Thursday, 21 January 2010

the crux with foreign incentives

...and why the UK is falling behind: fast!

The most advanced alternative energy systems based on PV (photovoltaic), biogas (manure sewerage), or CHP (Combined Heat and Power), proven in thousands of applications, are on offer from European markets, dominated by mostly German based companies.

Those companies and their clientele benefit from a wide range of incentives for supplying electricity "back" into the public grid; this is because the enduser sells at least part of what he produces to the providers which helps to improve the return on investment into such innovative means of generating energy. In fact those incentives are actually what makes the complete investment feasible and are often paid for all energy produced even when used right away on site!

The various programmes and incentives are constantly discussed; often they are labelled unfair and an unjustified interference with what is to be "left to the markets"; without doubt the oligopoly of energy suppliers makes and dominates this market and is constantly fighting against anything that might threaten its position.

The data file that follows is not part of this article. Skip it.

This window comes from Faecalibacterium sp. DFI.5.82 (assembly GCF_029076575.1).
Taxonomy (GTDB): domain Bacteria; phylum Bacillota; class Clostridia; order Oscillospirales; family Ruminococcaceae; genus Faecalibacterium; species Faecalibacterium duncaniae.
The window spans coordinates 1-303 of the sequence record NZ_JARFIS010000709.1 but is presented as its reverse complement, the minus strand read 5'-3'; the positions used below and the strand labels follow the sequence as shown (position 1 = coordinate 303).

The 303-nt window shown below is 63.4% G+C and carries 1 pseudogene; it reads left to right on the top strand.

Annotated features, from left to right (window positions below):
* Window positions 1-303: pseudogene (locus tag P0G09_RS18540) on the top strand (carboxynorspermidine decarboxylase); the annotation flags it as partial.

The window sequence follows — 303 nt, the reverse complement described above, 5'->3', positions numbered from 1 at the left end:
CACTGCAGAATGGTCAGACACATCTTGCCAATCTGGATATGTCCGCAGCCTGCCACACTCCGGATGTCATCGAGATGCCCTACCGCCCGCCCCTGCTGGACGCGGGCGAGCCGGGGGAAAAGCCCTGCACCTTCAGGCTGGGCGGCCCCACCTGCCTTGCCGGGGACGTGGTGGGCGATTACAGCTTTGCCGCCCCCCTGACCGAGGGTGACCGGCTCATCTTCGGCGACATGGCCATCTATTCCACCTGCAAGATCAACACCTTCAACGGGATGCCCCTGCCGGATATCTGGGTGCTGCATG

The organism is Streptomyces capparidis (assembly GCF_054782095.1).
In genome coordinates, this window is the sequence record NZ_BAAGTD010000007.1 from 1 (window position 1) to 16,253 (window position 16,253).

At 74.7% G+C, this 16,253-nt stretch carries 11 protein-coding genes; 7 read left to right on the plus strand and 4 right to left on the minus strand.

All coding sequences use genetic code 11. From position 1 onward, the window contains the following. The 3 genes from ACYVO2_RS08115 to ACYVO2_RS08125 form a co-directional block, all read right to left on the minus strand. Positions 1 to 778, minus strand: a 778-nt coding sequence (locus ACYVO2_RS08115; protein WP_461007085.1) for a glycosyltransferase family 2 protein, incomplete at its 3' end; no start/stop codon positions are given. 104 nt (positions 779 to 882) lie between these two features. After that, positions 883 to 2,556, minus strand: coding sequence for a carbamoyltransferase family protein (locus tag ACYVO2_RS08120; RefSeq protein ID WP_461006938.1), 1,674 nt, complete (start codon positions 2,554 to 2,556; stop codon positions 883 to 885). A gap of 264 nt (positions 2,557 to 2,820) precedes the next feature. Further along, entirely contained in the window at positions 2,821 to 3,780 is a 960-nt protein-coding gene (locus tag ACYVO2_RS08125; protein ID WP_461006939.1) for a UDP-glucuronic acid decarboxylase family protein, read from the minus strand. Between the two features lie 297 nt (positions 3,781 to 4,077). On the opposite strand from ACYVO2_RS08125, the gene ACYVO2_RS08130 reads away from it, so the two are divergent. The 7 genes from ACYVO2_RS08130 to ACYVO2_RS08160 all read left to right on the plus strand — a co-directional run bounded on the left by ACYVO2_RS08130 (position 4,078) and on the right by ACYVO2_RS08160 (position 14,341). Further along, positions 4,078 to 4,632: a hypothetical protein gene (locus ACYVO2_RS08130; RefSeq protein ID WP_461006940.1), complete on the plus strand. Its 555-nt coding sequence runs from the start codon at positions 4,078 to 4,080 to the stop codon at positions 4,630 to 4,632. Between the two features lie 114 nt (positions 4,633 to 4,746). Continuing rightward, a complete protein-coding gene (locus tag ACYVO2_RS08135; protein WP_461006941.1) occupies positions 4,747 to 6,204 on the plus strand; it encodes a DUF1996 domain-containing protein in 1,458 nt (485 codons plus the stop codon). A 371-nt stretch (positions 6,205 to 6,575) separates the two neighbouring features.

And threatening it is; the more decentralised the energy supply will become the more ground the oligopoly will loose. What is more, a "fast forward" with supporting and developing the intelligent grid based on decentralised power generation will prove at least some of the gigantic investments and unpleasant political pronouncements against very strong public resistance towards new nuclear or in fact any other kind of power plant avoidable.

While this is all happening accompanied by innovative power saving devices and highly energy efficient construction we can all but watch; as the cheap times of pumping oil a few feet up being burnt in what looks like medieval monsters are counted for investments into new proven technologies are almost impossible and often make no "economic", i.e. monetary sense for us in the UK.

Of course, a weak Pound is one problem, but investing into such advanced technology by importing what is proven is hindered even more by the fact that we lack the support, the incentives that, as above, created a vast market on the Continent. Feasibility lacks commercial viability.

I can hear the "let's do it ourselves!" Well, that is like "inventing the wheel again", needs people and banks ready to invest in technology, lots of wheels, a skilled workforce and yet supportive regulation.

So, we leave it to the markets: happy falling.

Carpe diem!


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